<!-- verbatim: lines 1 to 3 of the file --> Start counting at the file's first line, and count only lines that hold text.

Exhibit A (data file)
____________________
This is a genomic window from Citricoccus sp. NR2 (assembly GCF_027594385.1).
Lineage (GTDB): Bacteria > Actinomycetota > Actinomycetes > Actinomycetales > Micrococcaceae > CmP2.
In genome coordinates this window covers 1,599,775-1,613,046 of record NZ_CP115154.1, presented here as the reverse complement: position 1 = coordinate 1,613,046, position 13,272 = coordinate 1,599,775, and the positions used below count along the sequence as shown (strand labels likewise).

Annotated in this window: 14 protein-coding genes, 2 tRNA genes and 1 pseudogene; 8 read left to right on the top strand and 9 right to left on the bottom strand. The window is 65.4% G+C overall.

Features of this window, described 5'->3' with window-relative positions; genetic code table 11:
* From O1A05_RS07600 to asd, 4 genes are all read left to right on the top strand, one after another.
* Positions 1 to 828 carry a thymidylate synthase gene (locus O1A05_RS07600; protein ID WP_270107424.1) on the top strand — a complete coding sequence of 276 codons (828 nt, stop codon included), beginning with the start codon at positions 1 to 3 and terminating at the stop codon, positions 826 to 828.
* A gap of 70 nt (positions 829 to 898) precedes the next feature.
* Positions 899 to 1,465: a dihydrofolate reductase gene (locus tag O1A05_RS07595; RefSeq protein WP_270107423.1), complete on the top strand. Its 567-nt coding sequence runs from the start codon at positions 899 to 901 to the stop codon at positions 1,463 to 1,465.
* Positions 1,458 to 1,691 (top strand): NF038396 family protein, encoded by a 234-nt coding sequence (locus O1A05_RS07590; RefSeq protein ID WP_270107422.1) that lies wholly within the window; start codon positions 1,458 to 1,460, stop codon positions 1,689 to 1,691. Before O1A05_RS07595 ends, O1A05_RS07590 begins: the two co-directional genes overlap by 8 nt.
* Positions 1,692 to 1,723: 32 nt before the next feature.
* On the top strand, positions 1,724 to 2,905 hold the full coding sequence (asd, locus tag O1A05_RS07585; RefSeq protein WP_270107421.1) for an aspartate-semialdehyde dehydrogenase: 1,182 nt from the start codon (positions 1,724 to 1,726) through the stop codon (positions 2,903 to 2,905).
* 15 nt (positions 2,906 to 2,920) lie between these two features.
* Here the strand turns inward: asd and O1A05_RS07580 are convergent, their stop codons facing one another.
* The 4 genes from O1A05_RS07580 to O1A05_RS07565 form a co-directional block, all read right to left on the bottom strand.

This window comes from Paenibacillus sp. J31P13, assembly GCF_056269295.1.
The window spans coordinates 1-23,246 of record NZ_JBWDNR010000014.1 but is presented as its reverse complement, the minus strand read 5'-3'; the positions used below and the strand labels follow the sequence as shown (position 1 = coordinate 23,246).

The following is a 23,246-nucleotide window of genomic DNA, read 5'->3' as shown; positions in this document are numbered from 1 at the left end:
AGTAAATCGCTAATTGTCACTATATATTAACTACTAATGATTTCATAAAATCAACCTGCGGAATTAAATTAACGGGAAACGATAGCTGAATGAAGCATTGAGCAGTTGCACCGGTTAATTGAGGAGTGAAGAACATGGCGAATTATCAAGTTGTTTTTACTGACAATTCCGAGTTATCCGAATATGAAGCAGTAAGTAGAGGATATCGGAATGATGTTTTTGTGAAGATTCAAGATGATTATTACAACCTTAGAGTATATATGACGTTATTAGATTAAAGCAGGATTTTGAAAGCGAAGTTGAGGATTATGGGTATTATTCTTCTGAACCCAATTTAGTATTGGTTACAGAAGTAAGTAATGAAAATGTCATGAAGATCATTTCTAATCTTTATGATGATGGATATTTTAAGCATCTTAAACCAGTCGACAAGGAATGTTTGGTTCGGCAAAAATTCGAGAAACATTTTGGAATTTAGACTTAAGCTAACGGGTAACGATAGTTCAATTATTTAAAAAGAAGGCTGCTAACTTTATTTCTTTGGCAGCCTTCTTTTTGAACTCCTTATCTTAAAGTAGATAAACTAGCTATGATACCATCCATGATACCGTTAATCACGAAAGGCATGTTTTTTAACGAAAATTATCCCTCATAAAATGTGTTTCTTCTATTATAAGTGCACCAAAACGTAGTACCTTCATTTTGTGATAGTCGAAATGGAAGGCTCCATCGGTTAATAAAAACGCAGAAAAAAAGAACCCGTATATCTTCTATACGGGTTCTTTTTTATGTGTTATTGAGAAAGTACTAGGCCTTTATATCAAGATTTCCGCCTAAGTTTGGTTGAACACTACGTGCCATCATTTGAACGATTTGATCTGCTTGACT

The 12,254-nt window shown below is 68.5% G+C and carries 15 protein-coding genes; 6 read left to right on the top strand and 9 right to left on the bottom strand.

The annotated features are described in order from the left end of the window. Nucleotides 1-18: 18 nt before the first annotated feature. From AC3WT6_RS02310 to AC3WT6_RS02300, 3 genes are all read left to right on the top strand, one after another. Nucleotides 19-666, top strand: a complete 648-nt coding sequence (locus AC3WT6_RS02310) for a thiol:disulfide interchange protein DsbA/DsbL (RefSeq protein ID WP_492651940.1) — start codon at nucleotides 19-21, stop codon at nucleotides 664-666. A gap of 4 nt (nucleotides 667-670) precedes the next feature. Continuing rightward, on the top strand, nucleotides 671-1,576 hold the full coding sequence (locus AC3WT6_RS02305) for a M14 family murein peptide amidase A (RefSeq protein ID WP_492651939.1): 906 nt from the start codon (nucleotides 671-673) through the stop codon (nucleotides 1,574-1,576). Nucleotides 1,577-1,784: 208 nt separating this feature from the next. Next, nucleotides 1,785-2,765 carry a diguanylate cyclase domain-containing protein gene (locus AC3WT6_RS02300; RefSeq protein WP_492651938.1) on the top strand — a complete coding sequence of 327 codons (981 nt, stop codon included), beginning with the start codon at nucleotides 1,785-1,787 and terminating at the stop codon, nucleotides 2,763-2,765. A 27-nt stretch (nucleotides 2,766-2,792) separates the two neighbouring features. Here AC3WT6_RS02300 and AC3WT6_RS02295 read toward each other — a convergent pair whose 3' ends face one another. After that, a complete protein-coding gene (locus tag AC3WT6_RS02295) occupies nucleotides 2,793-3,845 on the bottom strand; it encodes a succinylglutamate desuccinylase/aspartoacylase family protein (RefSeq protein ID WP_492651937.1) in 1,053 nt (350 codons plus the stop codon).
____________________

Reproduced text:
This is a genomic window from Citricoccus sp. NR2 (assembly GCF_027594385.1).
Lineage (GTDB): Bacteria > Actinomycetota > Actinomycetes > Actinomycetales > Micrococcaceae > CmP2.
In genome coordinates this window covers 1,599,775-1,613,046 of record NZ_CP115154.1, presented here as the reverse complement: position 1 = coordinate 1,613,046, position 13,272 = coordinate 1,599,775, and the positions used below count along the sequence as shown (strand labels likewise).